This is a dangerous policy--if "policy" it can be called at all. As Czech President Vaclav Havel observed in an article in The New York Times on October 17, 1993:

"I am convinced that the American presence in Europe is still necessary. In the 20th century, it was not just Europe that paid the price for American isolationism; America itself paid a price. The less it committed itself in the beginning of European conflagrations, the greater the sacrifices it had to make at the end of such conflicts."

Republicans consistently have sought to accelerate the process of NATO expansion. Two years before the Partnership for Peace, President Bush's "North Atlantic Cooperation Council" linked the emerging democracies of Central and Eastern Europe to NATO. The "NATO Participation Act," a Republican initiative enacted into law in 1994, then established a framework for assisting the integration into NATO of the leading candidates for admission to the Alliance. The "Contract With America" contained additional provisions designed to foster more rapid expansion of the NATO Alliance, which in recent months have been enacted into law by the Congress.

Nonetheless, the NATO Participation Act and the Contract With America provisions on NATO expansion have not been implemented by President Clinton. It is obvious why: he does not want to implement them. An unreasonable deference to the rising nationalism and militarism in Moscow is perhaps the greatest reason. But it is also true that in order to implement these laws, he would have to identify the leading contenders for admission to the Alliance. President Clinton prefers instead to preserve the fiction that all countries emerging from the Warsaw Pact and the Soviet Union will reach the criteria for admission to the Alliance simultaneously.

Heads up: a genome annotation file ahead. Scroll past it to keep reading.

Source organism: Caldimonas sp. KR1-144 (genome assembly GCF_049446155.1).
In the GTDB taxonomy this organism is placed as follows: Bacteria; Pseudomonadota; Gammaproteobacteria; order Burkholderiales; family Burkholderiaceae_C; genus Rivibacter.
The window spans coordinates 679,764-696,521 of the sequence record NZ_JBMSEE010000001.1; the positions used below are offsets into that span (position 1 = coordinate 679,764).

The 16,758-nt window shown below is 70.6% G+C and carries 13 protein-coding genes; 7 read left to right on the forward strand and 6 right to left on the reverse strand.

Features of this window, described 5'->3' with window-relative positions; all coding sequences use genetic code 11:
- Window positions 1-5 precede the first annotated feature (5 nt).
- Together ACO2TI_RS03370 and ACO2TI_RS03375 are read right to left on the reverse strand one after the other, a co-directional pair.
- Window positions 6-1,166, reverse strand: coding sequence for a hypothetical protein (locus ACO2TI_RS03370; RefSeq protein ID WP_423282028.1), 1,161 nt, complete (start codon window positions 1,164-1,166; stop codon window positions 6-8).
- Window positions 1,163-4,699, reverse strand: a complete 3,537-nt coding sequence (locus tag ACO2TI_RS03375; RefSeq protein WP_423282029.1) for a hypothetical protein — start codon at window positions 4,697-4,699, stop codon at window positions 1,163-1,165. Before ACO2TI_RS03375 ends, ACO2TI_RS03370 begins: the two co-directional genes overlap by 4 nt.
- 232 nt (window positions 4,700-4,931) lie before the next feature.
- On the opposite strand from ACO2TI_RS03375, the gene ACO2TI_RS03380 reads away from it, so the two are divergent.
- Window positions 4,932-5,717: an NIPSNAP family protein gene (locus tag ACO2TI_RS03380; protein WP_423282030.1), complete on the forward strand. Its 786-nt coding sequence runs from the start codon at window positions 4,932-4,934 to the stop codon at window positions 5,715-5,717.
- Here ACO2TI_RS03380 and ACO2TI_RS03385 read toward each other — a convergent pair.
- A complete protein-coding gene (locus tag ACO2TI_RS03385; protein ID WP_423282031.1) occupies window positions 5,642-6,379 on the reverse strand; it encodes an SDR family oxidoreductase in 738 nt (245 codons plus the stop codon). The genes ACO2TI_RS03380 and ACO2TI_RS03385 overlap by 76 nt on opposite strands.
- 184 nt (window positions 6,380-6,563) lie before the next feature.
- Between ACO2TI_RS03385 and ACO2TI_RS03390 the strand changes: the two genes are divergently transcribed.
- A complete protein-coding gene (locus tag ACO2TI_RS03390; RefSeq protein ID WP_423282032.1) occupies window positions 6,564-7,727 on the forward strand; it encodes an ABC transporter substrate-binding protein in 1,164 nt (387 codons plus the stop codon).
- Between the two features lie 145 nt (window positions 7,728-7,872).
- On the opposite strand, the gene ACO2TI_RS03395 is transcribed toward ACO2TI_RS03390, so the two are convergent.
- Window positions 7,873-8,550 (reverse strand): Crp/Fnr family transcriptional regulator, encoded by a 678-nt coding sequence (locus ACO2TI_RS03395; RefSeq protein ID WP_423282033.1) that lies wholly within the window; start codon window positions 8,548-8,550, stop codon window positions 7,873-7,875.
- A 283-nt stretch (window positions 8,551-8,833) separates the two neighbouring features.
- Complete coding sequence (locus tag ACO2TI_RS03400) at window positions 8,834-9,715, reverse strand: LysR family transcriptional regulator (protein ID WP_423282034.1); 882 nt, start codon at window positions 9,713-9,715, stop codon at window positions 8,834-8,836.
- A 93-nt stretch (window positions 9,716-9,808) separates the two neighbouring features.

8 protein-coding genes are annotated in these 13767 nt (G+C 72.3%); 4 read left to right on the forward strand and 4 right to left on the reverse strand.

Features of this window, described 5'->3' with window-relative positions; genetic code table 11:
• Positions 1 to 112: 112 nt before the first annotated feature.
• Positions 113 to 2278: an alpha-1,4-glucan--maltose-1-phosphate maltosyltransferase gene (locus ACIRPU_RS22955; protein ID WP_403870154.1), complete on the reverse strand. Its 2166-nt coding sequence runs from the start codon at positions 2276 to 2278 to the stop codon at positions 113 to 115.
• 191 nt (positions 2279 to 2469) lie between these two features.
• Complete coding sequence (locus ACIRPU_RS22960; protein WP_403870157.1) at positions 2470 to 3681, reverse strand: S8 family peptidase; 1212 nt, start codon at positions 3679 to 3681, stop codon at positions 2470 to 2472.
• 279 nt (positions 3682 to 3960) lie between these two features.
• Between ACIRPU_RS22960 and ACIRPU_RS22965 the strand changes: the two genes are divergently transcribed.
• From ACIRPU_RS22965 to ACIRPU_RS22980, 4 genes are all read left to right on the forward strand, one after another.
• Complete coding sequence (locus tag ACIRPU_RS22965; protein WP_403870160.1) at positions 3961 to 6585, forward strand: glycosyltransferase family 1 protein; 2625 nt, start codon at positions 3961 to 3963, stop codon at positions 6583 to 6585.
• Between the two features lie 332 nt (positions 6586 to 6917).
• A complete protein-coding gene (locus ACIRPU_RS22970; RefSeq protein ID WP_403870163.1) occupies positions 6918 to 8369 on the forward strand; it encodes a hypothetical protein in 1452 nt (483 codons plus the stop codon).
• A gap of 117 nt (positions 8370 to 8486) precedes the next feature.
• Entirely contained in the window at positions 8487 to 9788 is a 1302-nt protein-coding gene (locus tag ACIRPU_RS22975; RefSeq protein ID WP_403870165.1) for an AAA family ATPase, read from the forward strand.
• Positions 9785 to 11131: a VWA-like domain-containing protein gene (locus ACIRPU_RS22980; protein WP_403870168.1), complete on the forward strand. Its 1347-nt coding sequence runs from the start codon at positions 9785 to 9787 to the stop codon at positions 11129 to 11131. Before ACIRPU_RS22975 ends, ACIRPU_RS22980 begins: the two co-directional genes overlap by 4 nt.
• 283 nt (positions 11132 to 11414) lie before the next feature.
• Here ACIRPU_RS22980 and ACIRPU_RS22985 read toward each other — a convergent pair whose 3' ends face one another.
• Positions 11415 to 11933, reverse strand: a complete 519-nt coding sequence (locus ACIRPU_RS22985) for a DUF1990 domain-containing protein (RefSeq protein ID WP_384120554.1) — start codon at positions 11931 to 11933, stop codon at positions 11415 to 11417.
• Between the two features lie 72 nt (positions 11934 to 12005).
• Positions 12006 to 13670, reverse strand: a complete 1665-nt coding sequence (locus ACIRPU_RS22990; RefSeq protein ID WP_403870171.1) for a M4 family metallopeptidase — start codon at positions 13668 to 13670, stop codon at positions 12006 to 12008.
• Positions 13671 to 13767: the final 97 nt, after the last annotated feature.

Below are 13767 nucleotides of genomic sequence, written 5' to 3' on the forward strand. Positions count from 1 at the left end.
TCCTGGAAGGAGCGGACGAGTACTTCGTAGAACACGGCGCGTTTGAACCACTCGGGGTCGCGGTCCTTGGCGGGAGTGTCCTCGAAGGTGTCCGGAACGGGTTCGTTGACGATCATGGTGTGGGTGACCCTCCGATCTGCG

Since President Clinton is unwilling to rise to the challenge of expanding the NATO Alliance, Congress must take the initiative from him. Building on the NATO Participation Act and the Contract With America, House Republicans declare that, at a minimum, Poland, Hungary, and the Czech Republic are on track for immediate admission to the Alliance. At the same time, the countries anticipating admission to NATO clearly have responsibilities to live up to. It will be incumbent upon these nations to contribute resources and pursue policies that enhance the security of the NATO Alliance and its membership.

Of course, the admission of these three countries to the Alliance is the beginning, not the end, of the expansion process. At the earliest possible time, additional countries, including Latvia, Lithuania, Estonia, Slovakia, Romania, and Bulgaria, should be invited into the Alliance if they meet the criteria for admission. For in the final analysis, preserving the independence and territorial integrity of all of the countries that have emerged from the Warsaw Pact and the Soviet Union is in the national interest of the United States, and our allies throughout the world.

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Created by the House Republican Policy Committee,
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Last updated August 20, 1996